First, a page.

Hanna Lee, youth services librarian at Princeton Public Library, called Ahmed “such an enthusiastic, driven student,” and said she’s been lucky to work with him, since he’s a member of the Princeton Public Library’s Teen Advisory Board.

“It’s so encouraging to see this type of initiative being led by students, let alone very young students,” Lee said. “I’m really looking forward to seeing what they do next, and I hope they’ll continue to be willing to take on tough topics.”

The library event was part of the organization’s 2014 mission to promote an understanding of the challenges faced by special needs children and working to integrate with those who have special needs. Children with special needs are more likely to experience bullying than “neurotypical children,” Ahmed said.

And he actually has come to dislike the word “disabled” quite a bit. In May, Ahmed attended the Abilities Expo in Edison, which was proof to him that the phrase “differently abled” is a much better fit. Because no one there was disabled in the dictionary sense of the word. All were vibrant and could do things that truly amazed him.

Ahmed’s urge to help and break through preconceived notions is the most fundamental part of him. Being Muslim, he has had to deal with the knee-jerk sentiments Americans have about “Arabs,” although he isn’t Arab, but of Bangladeshi descent.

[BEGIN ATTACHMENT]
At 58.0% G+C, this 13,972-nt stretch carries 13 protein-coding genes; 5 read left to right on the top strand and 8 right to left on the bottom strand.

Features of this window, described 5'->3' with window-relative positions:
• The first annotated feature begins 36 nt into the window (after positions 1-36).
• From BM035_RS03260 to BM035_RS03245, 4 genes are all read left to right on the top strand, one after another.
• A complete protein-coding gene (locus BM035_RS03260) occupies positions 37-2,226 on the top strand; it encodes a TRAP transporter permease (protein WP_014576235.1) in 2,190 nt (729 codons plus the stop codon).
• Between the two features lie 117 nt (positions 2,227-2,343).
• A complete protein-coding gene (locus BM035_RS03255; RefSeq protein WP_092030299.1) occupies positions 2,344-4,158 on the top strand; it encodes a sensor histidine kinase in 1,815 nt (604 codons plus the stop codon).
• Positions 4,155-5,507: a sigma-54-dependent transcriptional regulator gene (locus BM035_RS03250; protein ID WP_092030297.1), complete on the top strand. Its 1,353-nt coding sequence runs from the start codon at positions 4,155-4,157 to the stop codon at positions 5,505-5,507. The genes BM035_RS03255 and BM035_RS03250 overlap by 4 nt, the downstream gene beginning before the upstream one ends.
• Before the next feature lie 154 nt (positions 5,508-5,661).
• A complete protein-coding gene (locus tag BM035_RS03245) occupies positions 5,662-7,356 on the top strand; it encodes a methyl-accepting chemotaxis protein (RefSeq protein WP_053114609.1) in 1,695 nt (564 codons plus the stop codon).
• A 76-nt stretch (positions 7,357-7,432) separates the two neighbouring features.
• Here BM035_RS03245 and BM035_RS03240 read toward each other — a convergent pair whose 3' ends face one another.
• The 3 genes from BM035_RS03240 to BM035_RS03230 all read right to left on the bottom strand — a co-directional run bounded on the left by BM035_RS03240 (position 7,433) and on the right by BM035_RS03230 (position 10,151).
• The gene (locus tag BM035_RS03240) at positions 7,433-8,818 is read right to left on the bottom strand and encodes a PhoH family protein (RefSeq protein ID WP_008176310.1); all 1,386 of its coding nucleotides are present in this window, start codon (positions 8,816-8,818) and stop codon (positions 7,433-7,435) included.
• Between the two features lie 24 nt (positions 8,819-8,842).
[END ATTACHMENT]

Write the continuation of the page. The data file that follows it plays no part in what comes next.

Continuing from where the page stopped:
Ahmed’s father, Shikil, is a former investment banker and now runs his own hedge fund called Princeton Alpha, and his mother, Faria, studied electrical engineering but left her job to be a stay at home mom. She is active in the community, including volunteering as a docent at Princeton University Art Museum.

Ahmed also has two siblings: Amani, 17, and Inaya, 11, who are both students at Stuart Country Day School.

Ahmed said that being Bangladeshi, even though he was born in Princeton, people sometimes assume that he either doesn’t speak English or pelt him with perceptions that his familial homeland is a gaping slum. He visits Bangladesh every few years and assures people that the whole country isn’t mired in abject destitution.

One person who assumed he would not speak English was a young lady he met on a July trip to Costa Rica, where he helped build a recreation center in a poor area. The girl’s surprise gave him the opportunity to convert one more young mind to his lesson that making assumptions of any kind is not a good approach.

As for the future, Ahmed said that whatever his major in college, he’ll minor in social justice. From third grade he wanted to be an architect and even went to Oxford University in eighth grade to do an architecture program. Part of his reason for going to Costa Rica was to get some practical building knowledge. But lately Ahmed is thinking other thoughts than architecture. Maybe business.

“After I get my business degree, the world’s mine,” he said. But he also knows he’ll change his mind again before he gets to college.

Whatever he becomes as an adult, he’s sure of two things — he wants a better world for his children so that they can grow up comfortable and safe in who they are, and he is going to do something great.

“I don’t want to be mediocre,” he said.